July 14, 2020 / 5:33 PM / in a month

Time is pressing on EU leaders to agree budget, recovery fund: Merkel

BERLIN (Reuters) - Time is pressing on EU member states to reach a deal on proposals for a long-term budget and a stimulus plan, Chancellor Angela Merkel said on Tuesday, adding that Germany would push for a compromise at a summit of leaders this week.

German Chancellor Angela Merkel, and Spanish Prime Minister Pedro Sanchez give joint statement ahead of a meeting at the chancellery in Berlin, Germany, July 14, 2020. Markus Schreiber/Pool via REUTERS

“It would be desirable to reach a quick result but I don’t know whether there will be success on Friday and Saturday,” Merkel said during a news conference with Spanish Prime Minister Pedro Sanchez. “Time is pressing.”

Merkel reiterated that there is no guarantee EU leaders will bridge their differences on the proposals by European Council President Charles Michel, designed to lift the bloc out of its worst economic crisis since World War Two at the summit on July 17-18.

Michel faces the daunting task of narrowing differences between the wealthy, thrifty north and the high-debt south, hit harder by COVID-19, over how to respond to the coronavirus crisis.

He has presented a long-term EU budget of 1.074 trillion euros and a recovery fund of 750 billion euros for pandemic-hammered economies, with two-thirds of that to be in the form of free grants and a third issued as repayable loans.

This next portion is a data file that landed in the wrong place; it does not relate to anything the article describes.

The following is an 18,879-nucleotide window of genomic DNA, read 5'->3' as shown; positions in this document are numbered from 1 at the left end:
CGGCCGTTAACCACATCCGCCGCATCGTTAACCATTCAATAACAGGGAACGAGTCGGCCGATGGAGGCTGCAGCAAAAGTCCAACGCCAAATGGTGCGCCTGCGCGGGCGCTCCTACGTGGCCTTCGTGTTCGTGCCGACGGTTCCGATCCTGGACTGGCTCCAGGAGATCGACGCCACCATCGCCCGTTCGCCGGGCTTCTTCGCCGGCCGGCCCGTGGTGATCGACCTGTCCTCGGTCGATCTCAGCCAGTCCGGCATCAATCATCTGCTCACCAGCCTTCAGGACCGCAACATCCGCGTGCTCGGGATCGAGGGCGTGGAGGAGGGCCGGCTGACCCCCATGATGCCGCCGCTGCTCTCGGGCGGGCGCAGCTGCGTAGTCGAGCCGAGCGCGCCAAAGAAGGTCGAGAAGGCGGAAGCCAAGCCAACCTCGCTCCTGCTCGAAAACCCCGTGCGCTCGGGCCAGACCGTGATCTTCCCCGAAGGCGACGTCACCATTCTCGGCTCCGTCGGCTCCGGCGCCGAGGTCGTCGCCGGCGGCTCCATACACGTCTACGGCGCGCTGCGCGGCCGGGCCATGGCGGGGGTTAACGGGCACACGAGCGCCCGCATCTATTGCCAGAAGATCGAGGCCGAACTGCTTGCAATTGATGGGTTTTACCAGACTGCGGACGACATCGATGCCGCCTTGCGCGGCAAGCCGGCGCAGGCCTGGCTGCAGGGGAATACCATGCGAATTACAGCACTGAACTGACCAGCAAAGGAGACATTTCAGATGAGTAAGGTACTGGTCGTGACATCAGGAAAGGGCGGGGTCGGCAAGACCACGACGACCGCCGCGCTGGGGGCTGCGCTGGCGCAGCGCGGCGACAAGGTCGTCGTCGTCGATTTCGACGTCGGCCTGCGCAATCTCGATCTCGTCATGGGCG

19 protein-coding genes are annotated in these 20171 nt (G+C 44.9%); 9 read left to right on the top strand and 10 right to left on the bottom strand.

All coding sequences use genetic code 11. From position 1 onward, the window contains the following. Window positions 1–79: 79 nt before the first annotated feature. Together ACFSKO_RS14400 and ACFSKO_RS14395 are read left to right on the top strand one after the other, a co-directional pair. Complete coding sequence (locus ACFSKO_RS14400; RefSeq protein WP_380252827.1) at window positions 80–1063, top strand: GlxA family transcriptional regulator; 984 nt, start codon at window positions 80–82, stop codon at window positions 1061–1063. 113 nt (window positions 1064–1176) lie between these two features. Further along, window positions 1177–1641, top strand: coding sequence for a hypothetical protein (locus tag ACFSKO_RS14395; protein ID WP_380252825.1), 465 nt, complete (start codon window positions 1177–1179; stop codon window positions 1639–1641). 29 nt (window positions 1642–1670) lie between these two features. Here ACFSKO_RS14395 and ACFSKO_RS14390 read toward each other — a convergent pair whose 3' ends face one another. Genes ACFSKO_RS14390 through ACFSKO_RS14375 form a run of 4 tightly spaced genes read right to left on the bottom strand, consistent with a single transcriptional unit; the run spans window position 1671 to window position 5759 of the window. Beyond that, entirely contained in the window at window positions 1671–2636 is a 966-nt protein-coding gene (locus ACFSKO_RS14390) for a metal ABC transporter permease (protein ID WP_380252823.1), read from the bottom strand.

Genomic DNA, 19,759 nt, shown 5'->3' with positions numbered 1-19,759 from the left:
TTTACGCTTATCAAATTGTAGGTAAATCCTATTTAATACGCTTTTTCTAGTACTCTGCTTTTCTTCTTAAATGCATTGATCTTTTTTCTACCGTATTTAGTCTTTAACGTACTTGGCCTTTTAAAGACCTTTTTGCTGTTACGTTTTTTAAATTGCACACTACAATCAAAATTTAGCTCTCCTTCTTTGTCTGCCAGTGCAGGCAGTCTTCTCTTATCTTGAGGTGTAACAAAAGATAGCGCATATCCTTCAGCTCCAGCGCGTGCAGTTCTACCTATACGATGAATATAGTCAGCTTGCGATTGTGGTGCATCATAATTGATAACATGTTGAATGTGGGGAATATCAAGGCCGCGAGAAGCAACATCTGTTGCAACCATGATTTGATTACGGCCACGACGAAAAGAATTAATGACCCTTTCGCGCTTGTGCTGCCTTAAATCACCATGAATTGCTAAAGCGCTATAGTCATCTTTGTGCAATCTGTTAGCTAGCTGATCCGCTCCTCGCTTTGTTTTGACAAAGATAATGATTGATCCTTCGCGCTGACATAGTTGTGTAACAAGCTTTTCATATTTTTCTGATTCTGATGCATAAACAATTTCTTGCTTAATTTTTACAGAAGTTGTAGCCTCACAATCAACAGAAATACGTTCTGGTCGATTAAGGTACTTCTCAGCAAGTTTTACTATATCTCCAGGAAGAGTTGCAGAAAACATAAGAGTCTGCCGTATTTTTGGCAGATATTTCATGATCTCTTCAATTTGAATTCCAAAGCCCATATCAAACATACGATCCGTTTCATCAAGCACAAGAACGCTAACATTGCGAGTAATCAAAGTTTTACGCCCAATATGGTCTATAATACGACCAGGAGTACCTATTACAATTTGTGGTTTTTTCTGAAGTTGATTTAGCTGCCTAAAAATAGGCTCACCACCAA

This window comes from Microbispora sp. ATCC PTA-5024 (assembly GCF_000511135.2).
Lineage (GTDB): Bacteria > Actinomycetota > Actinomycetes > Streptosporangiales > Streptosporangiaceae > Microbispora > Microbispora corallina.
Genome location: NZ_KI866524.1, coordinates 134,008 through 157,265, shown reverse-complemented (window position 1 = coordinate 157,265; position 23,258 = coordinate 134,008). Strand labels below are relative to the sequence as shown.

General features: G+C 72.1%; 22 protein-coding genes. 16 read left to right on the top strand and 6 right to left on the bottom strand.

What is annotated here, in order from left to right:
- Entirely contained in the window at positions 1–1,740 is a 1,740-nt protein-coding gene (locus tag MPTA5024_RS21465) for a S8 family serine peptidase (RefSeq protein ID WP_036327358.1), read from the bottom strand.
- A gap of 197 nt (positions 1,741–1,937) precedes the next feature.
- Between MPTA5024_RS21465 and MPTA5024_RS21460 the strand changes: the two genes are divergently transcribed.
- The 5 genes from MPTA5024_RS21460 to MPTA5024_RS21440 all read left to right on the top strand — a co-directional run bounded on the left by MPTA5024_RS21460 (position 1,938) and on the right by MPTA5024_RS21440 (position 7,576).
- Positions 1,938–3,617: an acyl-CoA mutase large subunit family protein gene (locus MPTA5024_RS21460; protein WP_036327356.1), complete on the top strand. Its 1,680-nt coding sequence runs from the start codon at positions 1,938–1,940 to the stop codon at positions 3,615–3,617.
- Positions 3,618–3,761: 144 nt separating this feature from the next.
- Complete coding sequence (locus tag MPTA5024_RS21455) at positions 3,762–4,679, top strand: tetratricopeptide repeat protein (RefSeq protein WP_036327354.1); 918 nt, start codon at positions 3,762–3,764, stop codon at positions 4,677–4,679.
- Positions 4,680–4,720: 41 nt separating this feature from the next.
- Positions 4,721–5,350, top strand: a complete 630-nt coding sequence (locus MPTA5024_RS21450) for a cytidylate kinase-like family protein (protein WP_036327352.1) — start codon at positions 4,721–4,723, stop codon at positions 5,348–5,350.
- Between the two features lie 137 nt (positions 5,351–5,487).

The Netherlands insists on conditioning access to the funds on economic reforms, something southern countries like Italy and Spain are eager to avoid.

Sanchez said Spain would do its best to secure a deal this week. Merkel has suggested that a second summit will be needed if leaders fail to seal a deal on Friday and Saturday.

“The deal must be in July,” said Sanchez. “Spain will do all it can to make it happen.”

Italian Prime Minister Giuseppe Conte warned during a news conference with Merkel on Monday that EU economic stimulus for member states should not carry too much conditionality.

Conte said Italy was happy for EU institutions to monitor its economic reforms but imposing excessively stringent conditions would be counter-productive.

Reporting by Andreas Rinke in Berlin, Nathan Allen and Ingrid Melander in Madrid; Writing by Joseph Nasr; Editing by Chris Reese and Alexandra Hudson

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